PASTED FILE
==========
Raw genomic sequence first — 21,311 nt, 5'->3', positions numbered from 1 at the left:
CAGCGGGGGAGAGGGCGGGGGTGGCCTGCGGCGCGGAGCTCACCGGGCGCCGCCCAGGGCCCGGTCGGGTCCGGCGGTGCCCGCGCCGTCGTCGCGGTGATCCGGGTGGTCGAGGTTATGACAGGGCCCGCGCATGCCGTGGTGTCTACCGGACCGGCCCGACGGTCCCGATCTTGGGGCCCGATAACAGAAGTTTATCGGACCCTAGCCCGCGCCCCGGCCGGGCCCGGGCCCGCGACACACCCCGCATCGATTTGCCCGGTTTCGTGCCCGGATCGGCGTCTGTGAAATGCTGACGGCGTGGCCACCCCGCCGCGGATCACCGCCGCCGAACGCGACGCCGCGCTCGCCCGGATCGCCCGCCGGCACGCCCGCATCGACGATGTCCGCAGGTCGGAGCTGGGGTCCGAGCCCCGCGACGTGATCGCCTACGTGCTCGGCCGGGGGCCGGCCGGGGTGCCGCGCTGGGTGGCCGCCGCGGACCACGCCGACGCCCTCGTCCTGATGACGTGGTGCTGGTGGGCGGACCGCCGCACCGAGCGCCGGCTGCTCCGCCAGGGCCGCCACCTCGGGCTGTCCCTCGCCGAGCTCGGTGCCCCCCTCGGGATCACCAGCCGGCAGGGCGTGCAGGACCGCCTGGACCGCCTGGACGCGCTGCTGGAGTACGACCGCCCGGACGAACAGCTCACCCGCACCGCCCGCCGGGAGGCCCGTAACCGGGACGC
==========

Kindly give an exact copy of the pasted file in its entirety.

Raw genomic sequence first — 21,311 nt, 5'->3', positions numbered from 1 at the left:
CAGCGGGGGAGAGGGCGGGGGTGGCCTGCGGCGCGGAGCTCACCGGGCGCCGCCCAGGGCCCGGTCGGGTCCGGCGGTGCCCGCGCCGTCGTCGCGGTGATCCGGGTGGTCGAGGTTATGACAGGGCCCGCGCATGCCGTGGTGTCTACCGGACCGGCCCGACGGTCCCGATCTTGGGGCCCGATAACAGAAGTTTATCGGACCCTAGCCCGCGCCCCGGCCGGGCCCGGGCCCGCGACACACCCCGCATCGATTTGCCCGGTTTCGTGCCCGGATCGGCGTCTGTGAAATGCTGACGGCGTGGCCACCCCGCCGCGGATCACCGCCGCCGAACGCGACGCCGCGCTCGCCCGGATCGCCCGCCGGCACGCCCGCATCGACGATGTCCGCAGGTCGGAGCTGGGGTCCGAGCCCCGCGACGTGATCGCCTACGTGCTCGGCCGGGGGCCGGCCGGGGTGCCGCGCTGGGTGGCCGCCGCGGACCACGCCGACGCCCTCGTCCTGATGACGTGGTGCTGGTGGGCGGACCGCCGCACCGAGCGCCGGCTGCTCCGCCAGGGCCGCCACCTCGGGCTGTCCCTCGCCGAGCTCGGTGCCCCCCTCGGGATCACCAGCCGGCAGGGCGTGCAGGACCGCCTGGACCGCCTGGACGCGCTGCTGGAGTACGACCGCCCGGACGAACAGCTCACCCGCACCGCCCGCCGGGAGGCCCGTAACCGGGACGC